I Love the Smell of Celluloid in the Morning

Why are all the Iraq movies really movies about making movies?

Redacted. Click image to expand.
Rob Devaney, Kel O’Neill, Mike Figueroa, and Izzy Diaz in Redacted

The bloodiest consequences of the Iraq war are easier to find on the Internet than on broadcast television, and if you’re a newshound who’s also a digital native, the distinction is probably meaningless. But it sets off alarm bells for 67-year-old filmmaker Brian De Palma, who recalls that televised images of the American war in Vietnam sent him into the streets in protest. “I keep on saying all the time, ‘Where are the pictures, where are the pictures?’ ” De Palma explained at last month’s New York Film Festival press conference for Redacted, his grisly rant against American military involvement in Iraq. “We basically just want to sort of end this war, you know, by trying to show the reality of what this war is,” he continued.

A fictionalized account of the rape and murder of a 14-year-old Iraqi girl and the killing of her family by U.S. troops in March 2006, Redacted (in limited release today) is a patchwork of mostly invented reportage: It incorporates a faux French documentary, Internet sites, online video messaging, and a mujahideen assassination video, but its main thread is a video “war diary” by an American soldier and would-be film student, Angel (Izzy Diaz). “This camera, it never lies,” Angel says, and Redacted is equally righteous. It’s also crude and flat-footed, dominated by Angel’s footage of his cartoonishly boorish colleagues. (The soldiers’ dialogue and personality dynamics strongly echo another De Palma film, the Vietnam-set Casualties of War, which also examined the rape and murder of a civilian girl by American soldiers.) At times, the movie looks and sounds like something a group of anti-war teenage boys might put together, and perhaps this raw, homemade quality is intentional on De Palma’s part—an embrace of the ruling YouTube aesthetic.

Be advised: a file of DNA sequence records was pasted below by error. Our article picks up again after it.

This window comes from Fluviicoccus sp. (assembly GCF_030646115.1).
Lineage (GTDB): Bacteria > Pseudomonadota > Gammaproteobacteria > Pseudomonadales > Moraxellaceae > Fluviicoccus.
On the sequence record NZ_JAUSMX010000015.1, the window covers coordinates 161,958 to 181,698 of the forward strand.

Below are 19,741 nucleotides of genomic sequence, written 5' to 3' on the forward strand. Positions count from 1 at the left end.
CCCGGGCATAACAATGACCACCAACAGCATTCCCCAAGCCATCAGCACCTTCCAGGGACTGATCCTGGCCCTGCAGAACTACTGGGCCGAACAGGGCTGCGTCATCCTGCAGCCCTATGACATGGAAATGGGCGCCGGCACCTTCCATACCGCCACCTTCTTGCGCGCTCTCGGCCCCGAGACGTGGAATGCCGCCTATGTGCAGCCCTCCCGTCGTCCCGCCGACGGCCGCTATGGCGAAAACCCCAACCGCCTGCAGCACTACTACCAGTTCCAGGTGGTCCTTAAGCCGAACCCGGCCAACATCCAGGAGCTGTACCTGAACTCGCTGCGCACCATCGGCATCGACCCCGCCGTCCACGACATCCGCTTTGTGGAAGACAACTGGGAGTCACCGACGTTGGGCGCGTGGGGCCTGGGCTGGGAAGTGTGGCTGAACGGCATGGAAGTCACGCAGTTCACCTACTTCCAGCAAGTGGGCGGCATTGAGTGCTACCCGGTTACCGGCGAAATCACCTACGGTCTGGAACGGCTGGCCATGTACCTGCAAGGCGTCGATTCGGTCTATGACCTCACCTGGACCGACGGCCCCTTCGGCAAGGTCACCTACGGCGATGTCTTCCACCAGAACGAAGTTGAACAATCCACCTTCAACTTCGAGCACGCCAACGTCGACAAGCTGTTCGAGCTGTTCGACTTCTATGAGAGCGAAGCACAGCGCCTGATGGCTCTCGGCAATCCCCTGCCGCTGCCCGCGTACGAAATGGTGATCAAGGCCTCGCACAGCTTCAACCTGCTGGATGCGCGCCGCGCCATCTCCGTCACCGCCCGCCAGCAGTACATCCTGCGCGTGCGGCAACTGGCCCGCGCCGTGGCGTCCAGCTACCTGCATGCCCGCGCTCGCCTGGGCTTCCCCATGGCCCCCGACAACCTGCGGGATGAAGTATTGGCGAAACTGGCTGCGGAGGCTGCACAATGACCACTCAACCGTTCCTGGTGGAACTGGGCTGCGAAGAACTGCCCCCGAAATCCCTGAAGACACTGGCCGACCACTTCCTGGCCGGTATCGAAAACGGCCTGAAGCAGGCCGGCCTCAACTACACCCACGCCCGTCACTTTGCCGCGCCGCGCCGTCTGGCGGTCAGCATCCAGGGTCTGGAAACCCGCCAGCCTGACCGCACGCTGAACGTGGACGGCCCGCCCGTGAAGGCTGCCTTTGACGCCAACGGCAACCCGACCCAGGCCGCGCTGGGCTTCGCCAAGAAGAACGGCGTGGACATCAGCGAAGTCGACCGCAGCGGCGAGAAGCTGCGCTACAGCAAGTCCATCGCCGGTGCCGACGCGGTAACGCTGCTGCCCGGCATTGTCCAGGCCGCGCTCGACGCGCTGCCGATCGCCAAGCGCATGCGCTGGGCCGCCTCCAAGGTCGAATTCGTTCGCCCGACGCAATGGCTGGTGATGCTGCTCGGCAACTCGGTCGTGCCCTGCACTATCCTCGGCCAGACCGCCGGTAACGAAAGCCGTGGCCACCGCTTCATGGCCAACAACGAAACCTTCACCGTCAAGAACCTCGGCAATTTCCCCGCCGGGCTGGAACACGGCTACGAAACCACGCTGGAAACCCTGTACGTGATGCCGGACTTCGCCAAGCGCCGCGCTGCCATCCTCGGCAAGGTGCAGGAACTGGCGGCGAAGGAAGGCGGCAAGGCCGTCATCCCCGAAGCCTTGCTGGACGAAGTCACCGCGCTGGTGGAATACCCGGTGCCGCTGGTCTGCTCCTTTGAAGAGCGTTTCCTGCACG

Redacted is one of several current films about the war that are also, to one extent or another, films about making films about the war, each containing its own movie-within-a-movie (or a few of them). Paul Haggis’ recent In the Valley of Elah, for example, hinges on the unscrambling of damaged images and video depicting American torture of Iraqis, stored on a dead U.S. soldier’s cell phone. In Redacted and in two films currently on the festival circuit, Nick Broomfield’s feature Battle for Haditha and Nina Davenport’s documentary Operation Filmmaker, the war’s participants—its victims and perpetrators, who sometimes seem one and the same—are also the war’s chroniclers. They are often highly conscious of their roles as movie subjects and/or moviemakers, and of the dose of “reality” their participation brings to films about a surreal conflict. Events are constantly assessed for what kind of movie they will make. In a war that, at least in its early stages, was stage-managed as carefully as a Hollywood blockbuster (the “Shock and Awe” f/x extravaganza, the “Mission Accomplished” stage spectacular, the Jessica Lynch rescue drama),perhaps it was inevitable that actual movies about Iraq would begin to resemble “making-of” films—the DVD extras to accompany the feature presentation.

Battle for Haditha is a compelling re-enactment of the November 2005 Haditha massacre, when U.S. Marines shot dead dozens of Iraqi civilians in their homes, allegedly in reprisal for a nearby IED blast that took the life of an American lance corporal. Director Broomfield is renowned for his shaggily intrepid nonfiction features about larger-than-life figures (Kurt & Courtney, Biggie & Tupac), and he brings a deep documentary component to Battle for Haditha, too: The Marines are played by actual Iraq war veterans—led by the excellent Elliot Ruiz—who perform their own improvised dialogue. The film rotates perspectives between the American soldiers, the doomed Iraqi civilians, and the pair of Sunni insurgents who plant the fateful roadside bomb and then watch from afar as the gruesome chaos ensues.